The menu design for this release mirrors the DVDs overall as we get a smattering of character artwork with some primary colors used for backgrounds and the strips all over it similar to police lines where the navigation sections are. It comes together well on the big screen and has plenty of space to work the designs while giving it a fresh flair overall. Colors look good for it and while it may take a moment to orient yourself at first with where everything is, it does work out well to use in the end. The layout is familiar to those that import since it’s designed to be bilingual where you choose what you want at the disc launch but it can all be changed easily once you get to the main menu itself. Everything loads quickly and is a breeze to use.
The only extras included in this release are the clean versions of the opening and closing sequences.
Content: (please note that content portions of a review may contain spoilers)
Based on the light novels by Ryohogo Narita, who has gained some stateside fame recently with Baccano! being released from FUNimation, Durarara!! is a twenty-four episode series being produced by Brain Base, which also did the work on Baccano!. Durarara! has six light novels as of this airing so there’s certainly material to work with and this collection sets up the stage well while leaving a whole slew of questions. After watching the series in simulcast form, seeing nine episodes in a row certainly does alter the view of it, as well as having seen all of it and knowing some of the key answers.
Similar to Baccano, Durarara is the kind of series which has a whole lot going on with a number of layered and interconnected stories. The series has as its true central character that of Ikebukuro itself where all the characters reside. The human cast is pretty varied and different ones take on the narration depending on the episode of the time with what the story is about. Ostensibly, you could say that the main leads of the series are the main trio that makes up a lot of the advertising. The show opens with the introduction of Ryugamine, a first year high school student who has gotten into his school of choice in Ikebukuro. He’s come largely because his friend who moved here several years ago goes there named Kida. The two are very good friends that have a great on screen relationship where Ryugamine is fascinated by the city and Kida does his best to make sure he doesn’t get abused by it. Though she has less of a role in this set, Anri is a the third principal character as a fellow student and class rep that who harbors her own dark secrets that are only lightly touched on here.
The most unusual character in the city is known as the masked rider, a headless woman who rides a motorcycle through the city as a transporter. Celty’s actually far more than that as she’s an at least century old Dullahan, a creature of legend from Ireland. She woke up several years ago uncertain of who she was or why she has no head, just puffs of black smoke coming from her neck, but was drawn to Japan in search of her missing head. Celty’s method of communication is priceless in the modern age as she uses a cell phone to type out messages for people. While the general population is just generally in awe of her as something mystical when they see her, if they even believe it since she wears a cat-themed helmet, she has a good relationship with others, especially Shizuo whom she hangs out with and Shinra, whom she has known for twenty years and lives with. Their past is explored over one episode that really highlights her origins in a way that makes her truly fascinating. The way she brings something supernatural to the show but ties it with technology so that it has a really natural feel to it.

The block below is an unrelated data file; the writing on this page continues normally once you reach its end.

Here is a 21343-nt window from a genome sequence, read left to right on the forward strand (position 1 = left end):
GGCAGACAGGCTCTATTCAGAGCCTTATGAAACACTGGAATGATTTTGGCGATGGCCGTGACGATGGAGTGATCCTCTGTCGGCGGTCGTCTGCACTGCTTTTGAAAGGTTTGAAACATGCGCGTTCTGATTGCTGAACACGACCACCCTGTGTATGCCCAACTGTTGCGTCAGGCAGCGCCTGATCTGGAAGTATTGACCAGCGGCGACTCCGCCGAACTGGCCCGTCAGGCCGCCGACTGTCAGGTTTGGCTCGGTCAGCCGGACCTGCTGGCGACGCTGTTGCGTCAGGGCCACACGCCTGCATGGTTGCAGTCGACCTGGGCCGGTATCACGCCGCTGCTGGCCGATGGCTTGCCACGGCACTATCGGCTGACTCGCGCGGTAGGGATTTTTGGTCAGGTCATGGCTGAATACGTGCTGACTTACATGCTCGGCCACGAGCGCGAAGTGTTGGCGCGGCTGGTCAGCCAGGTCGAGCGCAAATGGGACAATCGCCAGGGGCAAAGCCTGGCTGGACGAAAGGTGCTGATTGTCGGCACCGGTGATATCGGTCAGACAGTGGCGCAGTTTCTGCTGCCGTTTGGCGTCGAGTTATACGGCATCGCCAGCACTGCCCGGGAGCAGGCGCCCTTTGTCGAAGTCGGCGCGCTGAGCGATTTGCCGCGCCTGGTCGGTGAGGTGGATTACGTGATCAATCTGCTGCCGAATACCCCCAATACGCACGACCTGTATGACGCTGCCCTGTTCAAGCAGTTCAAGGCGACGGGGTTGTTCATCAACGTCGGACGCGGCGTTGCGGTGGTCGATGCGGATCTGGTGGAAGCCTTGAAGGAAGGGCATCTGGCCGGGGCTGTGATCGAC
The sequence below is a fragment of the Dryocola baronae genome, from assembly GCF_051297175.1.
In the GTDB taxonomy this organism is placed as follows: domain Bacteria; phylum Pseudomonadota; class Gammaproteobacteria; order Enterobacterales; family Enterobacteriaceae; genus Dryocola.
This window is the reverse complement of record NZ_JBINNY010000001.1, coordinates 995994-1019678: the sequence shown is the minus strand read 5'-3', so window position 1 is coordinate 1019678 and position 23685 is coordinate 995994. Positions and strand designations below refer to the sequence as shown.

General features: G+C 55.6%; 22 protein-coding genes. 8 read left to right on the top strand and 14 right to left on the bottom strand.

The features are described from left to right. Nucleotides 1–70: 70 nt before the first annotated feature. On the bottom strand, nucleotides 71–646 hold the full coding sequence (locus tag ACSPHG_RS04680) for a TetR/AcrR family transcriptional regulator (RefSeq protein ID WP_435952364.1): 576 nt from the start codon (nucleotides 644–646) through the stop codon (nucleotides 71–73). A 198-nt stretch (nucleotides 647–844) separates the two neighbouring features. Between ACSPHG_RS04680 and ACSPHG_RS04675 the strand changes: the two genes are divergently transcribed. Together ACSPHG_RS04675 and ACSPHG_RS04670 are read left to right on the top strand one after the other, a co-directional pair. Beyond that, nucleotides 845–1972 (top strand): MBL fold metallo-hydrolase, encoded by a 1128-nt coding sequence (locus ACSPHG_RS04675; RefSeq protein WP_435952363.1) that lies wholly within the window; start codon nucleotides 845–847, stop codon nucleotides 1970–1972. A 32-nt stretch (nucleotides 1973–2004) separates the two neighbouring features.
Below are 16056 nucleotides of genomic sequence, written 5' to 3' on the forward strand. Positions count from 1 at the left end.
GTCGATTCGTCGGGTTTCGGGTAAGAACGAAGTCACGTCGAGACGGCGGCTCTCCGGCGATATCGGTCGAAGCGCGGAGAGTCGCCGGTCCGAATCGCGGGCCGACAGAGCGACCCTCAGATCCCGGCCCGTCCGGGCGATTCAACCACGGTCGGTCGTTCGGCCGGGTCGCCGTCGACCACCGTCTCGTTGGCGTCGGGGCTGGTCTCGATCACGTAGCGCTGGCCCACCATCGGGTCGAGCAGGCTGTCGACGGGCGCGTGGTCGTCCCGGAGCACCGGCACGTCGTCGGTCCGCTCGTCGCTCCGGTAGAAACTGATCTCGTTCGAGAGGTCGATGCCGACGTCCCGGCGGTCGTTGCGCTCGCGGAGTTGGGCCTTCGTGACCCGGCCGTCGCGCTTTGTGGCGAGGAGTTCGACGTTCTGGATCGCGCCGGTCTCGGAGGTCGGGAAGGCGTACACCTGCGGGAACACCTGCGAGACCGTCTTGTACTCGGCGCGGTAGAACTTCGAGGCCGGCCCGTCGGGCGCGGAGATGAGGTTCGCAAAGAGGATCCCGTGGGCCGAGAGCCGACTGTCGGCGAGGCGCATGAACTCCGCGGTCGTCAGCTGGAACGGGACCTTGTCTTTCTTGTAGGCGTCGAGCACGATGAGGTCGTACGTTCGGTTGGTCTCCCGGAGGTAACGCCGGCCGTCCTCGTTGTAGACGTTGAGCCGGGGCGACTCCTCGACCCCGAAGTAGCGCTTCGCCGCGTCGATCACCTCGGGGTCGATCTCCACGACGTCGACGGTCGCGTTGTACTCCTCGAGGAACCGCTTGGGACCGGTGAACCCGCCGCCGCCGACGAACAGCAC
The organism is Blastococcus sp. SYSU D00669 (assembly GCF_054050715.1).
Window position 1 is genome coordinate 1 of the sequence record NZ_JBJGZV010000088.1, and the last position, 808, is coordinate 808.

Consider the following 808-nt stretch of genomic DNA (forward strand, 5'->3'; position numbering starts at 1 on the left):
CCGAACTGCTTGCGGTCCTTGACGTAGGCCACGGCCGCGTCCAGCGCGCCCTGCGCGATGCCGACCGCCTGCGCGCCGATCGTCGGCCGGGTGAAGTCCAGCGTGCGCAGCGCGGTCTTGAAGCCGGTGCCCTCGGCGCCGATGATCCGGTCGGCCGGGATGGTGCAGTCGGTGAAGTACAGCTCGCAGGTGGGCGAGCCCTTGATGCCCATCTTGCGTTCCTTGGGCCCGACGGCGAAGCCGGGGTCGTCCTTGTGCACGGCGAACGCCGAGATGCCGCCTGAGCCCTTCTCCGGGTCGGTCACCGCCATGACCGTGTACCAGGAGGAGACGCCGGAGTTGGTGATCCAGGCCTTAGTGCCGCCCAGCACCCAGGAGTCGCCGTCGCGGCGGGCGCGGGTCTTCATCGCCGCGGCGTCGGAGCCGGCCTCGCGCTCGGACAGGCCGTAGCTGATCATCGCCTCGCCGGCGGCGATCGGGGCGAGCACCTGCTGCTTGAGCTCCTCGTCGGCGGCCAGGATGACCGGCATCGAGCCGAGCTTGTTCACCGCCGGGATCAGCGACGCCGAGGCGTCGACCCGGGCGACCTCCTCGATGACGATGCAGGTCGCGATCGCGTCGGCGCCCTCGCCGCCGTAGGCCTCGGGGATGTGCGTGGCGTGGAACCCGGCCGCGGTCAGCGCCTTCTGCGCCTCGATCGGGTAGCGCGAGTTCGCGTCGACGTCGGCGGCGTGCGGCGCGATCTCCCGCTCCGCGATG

Durarara is a series where it’s hard to really talk about what’s going on because it works with so many smaller stories that are layered to it. The first two episodes play out a number of events with Ryugamine’s arrival from different points of view, where a kidnapping seems like it’s one thing but it has larger meaning when we get to the second episode and see it from that perspective. The gangs are a part of it as we start to understand their history in the last couple of years and there’s something about a mysterious Slasher as well that’s touched upon. Add in the kidnappings, Izaya’s manipulations and all that’s involved with Celty and the search for her head, which actually becomes relevant in this collection, and watching all the threads of the story weave together is beyond intriguing. There are so many points of views and connections here that repeat viewings are definitely warranted, especially after you’ve seen the whole thing as you see the connections in new light.
Once done with that though, Durarara moves into a very interesting direction as it shifts its focus to Anri. With her getting closer to both Mikado and Masaomi, she’s still doing her best to keep them at a relative distance because of fears she has about getting too close to anyone based off of her past issues. There’s a lot of charm in watching Mikado trying to get closer to her since he’s so obvious about it and Masaomi actually does things right by making sure he gets opportunities and steps out of the way, but there’s some serious interest on his part as well in her which is cute. Of course, Anri has a lot going for her with both looks and personality, so it’s understandable why he’d be interested. Of course, she has her own issues that come about as this storyline progresses.